Friday, February 10, 2012

The Pursuit of Happiness

Throughout my entire teenage and college life, I found myself in quasi-serious relationships. I'm a romantic at heart and the white-picket-fence-babies-minivan mantra was (and is!) what most southern women want whether they would ever admit it or not. 
It's what I wanted at one point, too. Can't deny it. It's embedded into our southern-born DNA.

The Mrs Degree

You go to school. You meet the love of your life. You get married. You move back to your hometown (or somewhere relatively close). You have kids. Those kids grow up. Go to school. Meet the loves of their lives. Get married. Have your grandkids. 

And the cycle continues. That's how it's supposed to work.

It's what makes small towns so close knit and keeps a community strong.

Well me, I was the misfit. 

I followed my heart to Florida in 2005, and by 2007 was stuck in a place I never thought I'd be -- I  wasn't with the love of my life, I wasn't married, I wasn't back home, and I didn't have kids. I remember looking around my very first one bedroom apartment 600 miles away from home thinking well what now

I was alone with no friends, and had a job that was promising for the future but didn't make ends meet.  I had never been single for a long period of time, and had never supported myself without financial help from school loans or someone to share the bills with. 
What to do?

Like the Taurus I am, I stubbornly decided to prove that I could do it on my own. No time to feel sorry for myself -- so I hit the ground running.

In the Sunday paper one morning there was a listing for servers/bartenders needed at a local restaurant. I had waited tables in college and knew how nice awesome it was to walk out with wads of cash in my hand (heck, I'm still jealous even today, who am I kidding)- working two jobs was going to be tough, but it was a good temporary solution and I figured maybe I'd meet some friends there too.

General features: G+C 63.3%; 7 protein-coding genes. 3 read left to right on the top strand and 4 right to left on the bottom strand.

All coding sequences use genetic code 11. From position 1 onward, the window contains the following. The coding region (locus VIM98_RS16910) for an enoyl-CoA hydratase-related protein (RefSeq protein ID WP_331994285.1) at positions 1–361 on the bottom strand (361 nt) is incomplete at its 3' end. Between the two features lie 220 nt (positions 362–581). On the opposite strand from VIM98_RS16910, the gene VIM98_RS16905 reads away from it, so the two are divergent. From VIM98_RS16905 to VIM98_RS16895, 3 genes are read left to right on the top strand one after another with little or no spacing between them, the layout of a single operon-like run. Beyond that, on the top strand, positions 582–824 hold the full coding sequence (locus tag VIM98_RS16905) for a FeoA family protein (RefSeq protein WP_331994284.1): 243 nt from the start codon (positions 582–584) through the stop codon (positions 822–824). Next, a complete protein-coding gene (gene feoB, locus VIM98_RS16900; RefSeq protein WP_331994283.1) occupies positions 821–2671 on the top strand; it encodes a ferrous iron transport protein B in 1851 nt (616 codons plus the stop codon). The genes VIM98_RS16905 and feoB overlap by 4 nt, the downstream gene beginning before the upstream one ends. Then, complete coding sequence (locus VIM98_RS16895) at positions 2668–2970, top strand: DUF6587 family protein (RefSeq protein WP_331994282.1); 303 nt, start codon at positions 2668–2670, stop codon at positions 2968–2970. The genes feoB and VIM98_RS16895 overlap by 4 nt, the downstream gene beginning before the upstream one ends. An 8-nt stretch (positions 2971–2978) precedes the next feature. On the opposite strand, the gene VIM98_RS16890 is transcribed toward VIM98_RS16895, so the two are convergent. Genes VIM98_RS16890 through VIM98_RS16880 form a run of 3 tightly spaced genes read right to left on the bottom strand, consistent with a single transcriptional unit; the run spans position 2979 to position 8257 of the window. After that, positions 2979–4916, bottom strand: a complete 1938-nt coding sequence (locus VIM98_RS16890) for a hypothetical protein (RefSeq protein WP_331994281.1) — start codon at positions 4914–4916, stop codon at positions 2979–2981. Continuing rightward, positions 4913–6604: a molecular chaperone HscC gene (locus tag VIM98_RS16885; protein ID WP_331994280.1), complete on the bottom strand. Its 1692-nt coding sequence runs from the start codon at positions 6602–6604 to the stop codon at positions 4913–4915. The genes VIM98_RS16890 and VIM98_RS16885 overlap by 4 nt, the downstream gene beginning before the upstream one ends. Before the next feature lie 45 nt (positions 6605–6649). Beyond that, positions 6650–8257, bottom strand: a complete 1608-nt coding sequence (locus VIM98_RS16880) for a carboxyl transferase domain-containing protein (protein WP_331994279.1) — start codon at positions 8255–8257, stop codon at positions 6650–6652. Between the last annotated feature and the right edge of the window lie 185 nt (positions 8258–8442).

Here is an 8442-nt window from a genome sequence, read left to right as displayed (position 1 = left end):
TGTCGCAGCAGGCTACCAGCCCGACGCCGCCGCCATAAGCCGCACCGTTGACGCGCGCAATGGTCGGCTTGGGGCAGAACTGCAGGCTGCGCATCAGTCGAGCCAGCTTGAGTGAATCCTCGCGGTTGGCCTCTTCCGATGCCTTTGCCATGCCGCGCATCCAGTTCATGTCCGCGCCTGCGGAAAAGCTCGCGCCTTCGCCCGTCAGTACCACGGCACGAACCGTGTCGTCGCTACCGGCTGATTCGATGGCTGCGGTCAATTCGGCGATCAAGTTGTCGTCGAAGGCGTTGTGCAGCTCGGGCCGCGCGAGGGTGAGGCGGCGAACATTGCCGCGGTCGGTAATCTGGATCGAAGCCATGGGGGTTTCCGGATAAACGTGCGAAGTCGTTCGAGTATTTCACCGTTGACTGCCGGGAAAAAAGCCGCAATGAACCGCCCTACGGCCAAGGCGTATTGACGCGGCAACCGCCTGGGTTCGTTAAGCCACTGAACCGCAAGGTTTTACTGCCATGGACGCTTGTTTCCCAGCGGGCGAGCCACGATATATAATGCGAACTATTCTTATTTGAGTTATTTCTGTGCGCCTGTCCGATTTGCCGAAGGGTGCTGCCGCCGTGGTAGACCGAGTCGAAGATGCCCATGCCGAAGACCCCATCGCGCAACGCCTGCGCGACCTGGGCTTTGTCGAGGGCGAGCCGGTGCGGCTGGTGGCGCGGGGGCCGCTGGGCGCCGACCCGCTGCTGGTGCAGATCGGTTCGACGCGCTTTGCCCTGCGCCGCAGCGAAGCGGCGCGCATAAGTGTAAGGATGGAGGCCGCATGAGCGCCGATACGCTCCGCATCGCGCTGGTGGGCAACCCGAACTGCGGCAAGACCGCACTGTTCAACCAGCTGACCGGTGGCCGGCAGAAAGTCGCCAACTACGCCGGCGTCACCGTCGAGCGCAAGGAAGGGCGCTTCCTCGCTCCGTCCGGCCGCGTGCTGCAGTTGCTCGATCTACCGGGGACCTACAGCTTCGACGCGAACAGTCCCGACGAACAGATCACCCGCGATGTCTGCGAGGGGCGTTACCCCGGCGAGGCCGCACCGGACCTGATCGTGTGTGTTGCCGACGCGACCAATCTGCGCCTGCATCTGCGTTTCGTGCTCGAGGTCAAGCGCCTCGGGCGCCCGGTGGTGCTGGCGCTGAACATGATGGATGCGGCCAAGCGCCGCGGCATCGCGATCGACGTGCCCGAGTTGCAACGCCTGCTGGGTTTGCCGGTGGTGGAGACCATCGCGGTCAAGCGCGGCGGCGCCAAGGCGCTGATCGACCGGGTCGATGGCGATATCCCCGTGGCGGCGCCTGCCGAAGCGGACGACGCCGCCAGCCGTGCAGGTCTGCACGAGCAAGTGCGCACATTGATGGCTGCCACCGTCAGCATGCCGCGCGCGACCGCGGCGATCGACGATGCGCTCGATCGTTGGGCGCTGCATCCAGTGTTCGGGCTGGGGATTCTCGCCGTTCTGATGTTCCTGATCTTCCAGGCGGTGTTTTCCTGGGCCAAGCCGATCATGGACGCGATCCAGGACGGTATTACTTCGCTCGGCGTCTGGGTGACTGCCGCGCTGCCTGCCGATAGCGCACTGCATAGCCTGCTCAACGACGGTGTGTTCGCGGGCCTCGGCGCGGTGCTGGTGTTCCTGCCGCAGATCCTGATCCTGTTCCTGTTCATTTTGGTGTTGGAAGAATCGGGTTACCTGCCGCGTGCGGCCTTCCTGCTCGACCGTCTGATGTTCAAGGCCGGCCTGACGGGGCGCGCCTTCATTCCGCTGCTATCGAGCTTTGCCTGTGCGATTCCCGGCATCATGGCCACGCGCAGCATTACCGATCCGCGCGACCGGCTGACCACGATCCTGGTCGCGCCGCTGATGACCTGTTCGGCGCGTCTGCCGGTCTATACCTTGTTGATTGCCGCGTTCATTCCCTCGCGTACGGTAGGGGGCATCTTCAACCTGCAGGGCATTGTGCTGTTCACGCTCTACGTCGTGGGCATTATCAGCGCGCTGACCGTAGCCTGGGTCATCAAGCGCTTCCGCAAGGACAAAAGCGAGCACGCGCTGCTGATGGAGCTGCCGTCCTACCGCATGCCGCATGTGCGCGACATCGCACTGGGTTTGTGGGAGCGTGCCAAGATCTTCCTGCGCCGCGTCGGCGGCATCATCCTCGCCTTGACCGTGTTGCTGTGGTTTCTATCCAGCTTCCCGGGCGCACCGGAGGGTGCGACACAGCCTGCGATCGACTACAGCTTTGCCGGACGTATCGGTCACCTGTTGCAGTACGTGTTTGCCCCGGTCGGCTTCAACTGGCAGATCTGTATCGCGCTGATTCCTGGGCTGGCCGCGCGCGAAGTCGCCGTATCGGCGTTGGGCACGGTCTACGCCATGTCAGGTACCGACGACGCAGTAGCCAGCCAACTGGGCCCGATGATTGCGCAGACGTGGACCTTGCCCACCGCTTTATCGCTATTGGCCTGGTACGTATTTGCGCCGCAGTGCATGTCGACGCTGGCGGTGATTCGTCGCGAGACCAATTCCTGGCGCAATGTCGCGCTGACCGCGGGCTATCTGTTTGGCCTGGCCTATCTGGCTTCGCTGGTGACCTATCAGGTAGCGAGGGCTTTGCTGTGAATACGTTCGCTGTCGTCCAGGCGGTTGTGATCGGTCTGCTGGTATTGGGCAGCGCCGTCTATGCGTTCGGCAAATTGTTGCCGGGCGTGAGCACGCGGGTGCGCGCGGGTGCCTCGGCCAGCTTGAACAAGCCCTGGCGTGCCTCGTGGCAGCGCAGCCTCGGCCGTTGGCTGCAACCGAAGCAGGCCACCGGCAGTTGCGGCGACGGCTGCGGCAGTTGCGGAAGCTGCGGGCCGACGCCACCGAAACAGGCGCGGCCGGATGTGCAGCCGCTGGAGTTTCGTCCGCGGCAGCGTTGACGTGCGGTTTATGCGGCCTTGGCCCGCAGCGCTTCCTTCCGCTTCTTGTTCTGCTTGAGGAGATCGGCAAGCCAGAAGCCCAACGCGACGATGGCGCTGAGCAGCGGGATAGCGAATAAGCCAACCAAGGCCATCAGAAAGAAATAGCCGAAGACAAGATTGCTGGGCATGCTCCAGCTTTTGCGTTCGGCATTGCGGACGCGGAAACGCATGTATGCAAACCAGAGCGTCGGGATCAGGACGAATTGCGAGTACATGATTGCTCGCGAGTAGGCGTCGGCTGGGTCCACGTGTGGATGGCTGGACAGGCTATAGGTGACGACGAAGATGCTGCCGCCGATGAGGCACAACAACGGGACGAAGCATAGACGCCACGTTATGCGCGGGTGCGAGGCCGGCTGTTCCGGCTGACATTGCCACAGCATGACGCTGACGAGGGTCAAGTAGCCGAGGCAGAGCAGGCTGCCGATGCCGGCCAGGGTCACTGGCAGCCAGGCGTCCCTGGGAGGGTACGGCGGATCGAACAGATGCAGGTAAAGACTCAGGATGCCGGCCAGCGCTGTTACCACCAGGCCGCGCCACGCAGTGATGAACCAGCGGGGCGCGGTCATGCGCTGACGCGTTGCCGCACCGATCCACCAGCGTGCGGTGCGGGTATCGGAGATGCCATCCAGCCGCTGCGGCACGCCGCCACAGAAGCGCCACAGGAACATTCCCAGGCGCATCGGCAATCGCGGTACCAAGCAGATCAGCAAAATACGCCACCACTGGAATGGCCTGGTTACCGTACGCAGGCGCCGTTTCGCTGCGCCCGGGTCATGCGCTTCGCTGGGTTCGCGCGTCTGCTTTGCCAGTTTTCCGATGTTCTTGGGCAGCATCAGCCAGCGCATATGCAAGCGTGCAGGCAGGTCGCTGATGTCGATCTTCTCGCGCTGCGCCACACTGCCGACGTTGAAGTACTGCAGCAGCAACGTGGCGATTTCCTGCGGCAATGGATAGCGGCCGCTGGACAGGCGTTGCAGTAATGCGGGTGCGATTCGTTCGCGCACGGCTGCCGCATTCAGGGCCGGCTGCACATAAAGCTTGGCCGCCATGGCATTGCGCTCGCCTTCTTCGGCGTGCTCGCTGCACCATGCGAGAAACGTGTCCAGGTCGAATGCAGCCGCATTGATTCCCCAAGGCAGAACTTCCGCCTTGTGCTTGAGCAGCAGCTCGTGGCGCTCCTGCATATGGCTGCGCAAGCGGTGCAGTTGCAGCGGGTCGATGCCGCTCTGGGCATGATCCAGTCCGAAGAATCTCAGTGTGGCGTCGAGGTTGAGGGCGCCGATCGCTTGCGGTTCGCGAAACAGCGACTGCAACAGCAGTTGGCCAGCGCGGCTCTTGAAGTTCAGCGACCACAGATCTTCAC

Done and done. 

Little did I know how many people I would meet and how much self-evaluation I would encounter.

I realized I didn't even know what I wanted for myself. For so long I had been morphing my wants and opinions into whatever everyone else wanted or liked. What does Mary want? What does Mary like? I had no idea. It's very similar to that scene in Runaway Bride, where she doesn't even know how she likes her eggs cooked. 

The group of people I worked with were so open minded that it allowed me to form my own opinion on things without being judged or criticized.There were the goody two-shoes, the alcoholics, the born-again Christians,  and the ones that have a record in the Pinellas County System. You had the mothers and fathers trying to make ends meet for their kids, and you had the college students just trying to make a few extra bucks to pay their cell phone bills. It was one big dysfunctional family, and they carried me through my self awakening while I got my groove back.

At this point in my career, I had gotten promoted with my hotel company and didn't "need" my serving job anymore, but it's where all my friends were and I had fun there. So I kept it going on the weekends.

It was chaotic - it was dramatic - it was long nights and early mornings - but it was family, and that's how families work sometimes.

Thank you to my St Pete family for getting me through what could have been a dark time. Just like the great Whitney Houston, I will always love you.


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